The work was back-breakingly hard, but the Tate & Lyle factory was more than just a workplace - it was a community, a calling, a place of love and support and an uproarious, tribal part of East London.<P>‘Joan had joined Tate & Lyle expressly for the social life, and she was determined to make the most of it. She could see that her old friend Peggy already had an established group of her own among the sugar girls, so she set about building a new set of friends. It wasn’t difficult for Joan, whose cheerful self-confidence, natural chattiness and naughty sense of humour acted as a magnet to those around her.’</P><P>In the years leading up to and after the Second World War thousands of women left school at fourteen to work in the bustling factories of London’s East End. Despite long hours, hard and often hazardous work, factory life afforded exciting opportunities for independence, friendship and romance. Of all the factories that lined the docks, it was at Tate and Lyle’s where you could earn the most generous wages and enjoy the best social life, and it was here where The Sugar Girls worked.</P><P>This is an evocative, moving story of hunger, hardship and happiness, providing a moving insight into a lost way of life, as well as a timeless testament to the experience of being young and female.</P><P>Includes Joan’s own personal photographs of life as a sugar girl.</P>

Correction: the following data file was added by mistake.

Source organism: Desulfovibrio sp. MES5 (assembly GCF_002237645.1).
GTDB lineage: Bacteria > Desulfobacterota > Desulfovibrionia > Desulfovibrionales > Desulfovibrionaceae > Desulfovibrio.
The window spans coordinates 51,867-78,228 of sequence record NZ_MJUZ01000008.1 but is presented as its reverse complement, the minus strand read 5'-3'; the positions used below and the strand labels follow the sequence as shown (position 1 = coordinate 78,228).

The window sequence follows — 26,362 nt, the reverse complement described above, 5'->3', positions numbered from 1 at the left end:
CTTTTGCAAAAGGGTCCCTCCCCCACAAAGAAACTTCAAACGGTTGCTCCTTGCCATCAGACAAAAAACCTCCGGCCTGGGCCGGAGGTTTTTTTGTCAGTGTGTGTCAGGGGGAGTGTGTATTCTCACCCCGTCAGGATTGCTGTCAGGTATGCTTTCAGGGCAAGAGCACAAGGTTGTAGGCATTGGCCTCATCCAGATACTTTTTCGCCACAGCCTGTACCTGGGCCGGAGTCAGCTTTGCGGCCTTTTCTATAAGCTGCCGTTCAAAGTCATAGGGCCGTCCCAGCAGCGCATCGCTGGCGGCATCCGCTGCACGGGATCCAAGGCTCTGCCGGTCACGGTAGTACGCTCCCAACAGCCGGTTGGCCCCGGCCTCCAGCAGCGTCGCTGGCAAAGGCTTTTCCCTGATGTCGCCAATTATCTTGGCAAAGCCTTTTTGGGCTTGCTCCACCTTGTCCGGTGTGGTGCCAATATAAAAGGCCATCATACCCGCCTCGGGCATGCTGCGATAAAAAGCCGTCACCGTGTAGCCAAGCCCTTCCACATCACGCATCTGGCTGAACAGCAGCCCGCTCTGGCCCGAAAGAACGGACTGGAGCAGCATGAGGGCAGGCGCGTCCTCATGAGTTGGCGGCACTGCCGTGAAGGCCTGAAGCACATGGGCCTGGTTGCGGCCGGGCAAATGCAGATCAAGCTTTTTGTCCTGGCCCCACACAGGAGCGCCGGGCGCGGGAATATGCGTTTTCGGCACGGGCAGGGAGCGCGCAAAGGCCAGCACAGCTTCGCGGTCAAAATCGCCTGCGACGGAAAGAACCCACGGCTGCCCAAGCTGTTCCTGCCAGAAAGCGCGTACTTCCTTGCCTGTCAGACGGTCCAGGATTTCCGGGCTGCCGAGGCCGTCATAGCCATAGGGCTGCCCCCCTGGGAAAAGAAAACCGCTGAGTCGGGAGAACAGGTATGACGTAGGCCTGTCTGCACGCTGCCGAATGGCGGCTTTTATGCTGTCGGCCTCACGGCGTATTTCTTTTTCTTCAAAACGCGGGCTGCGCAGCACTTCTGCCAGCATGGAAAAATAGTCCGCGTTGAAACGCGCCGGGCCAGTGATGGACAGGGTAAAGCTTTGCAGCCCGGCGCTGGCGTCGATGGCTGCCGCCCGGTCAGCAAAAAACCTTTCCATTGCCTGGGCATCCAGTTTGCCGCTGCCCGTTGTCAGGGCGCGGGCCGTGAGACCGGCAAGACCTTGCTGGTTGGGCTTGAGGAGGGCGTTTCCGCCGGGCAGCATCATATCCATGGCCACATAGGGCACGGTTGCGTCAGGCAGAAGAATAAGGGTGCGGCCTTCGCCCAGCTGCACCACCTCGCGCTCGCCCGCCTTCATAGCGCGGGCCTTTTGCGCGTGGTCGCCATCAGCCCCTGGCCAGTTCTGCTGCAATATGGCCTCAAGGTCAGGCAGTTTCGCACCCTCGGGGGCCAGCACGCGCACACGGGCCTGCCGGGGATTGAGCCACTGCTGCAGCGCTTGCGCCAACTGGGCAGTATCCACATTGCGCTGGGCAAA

The Kennedy Autopsy 2: LBJ's Role In the Assassination
Jacob Hornberger - 2019
military conducted on President’s Kennedy’s body on the night of November 22, 1963. Hornberger’s new book, The Kennedy Autopsy 2, expands on his earlier work. In this new book, you will learn: The important role that Lyndon Johnson played in the U.S. military’s fraudulent autopsy on the president’s body. The significance of various meetings at the National Archives prior to the 1968 presidential race, where autopsy pathologists signed false affidavits relating to the inventory of autopsy photographs. An alternative explanation as to why Johnson suddenly decided to drop out of the 1968 presidential race. How and why Lee Harvey Oswald escaped the U.S. government’s Cold War anticommunist crusade. And much more.
Ambush in Dealey Plaza: How and Why They Killed President Kennedy
Robert Murdoch - 2014
Why it's easy to demonstrate, the evidence given to the Warren Commission by members of the Dallas police, was all created. There are 44 photos and illustrations in, 'Ambush in Dealey Plaza'. Many prove Lee Oswald did not kill President Kennedy or Officer Tippit. LookBack Publications
No More Dodging Bullets: A Memoir about Faith, Love, Lessons, and Growth
Amy Herrig - 2019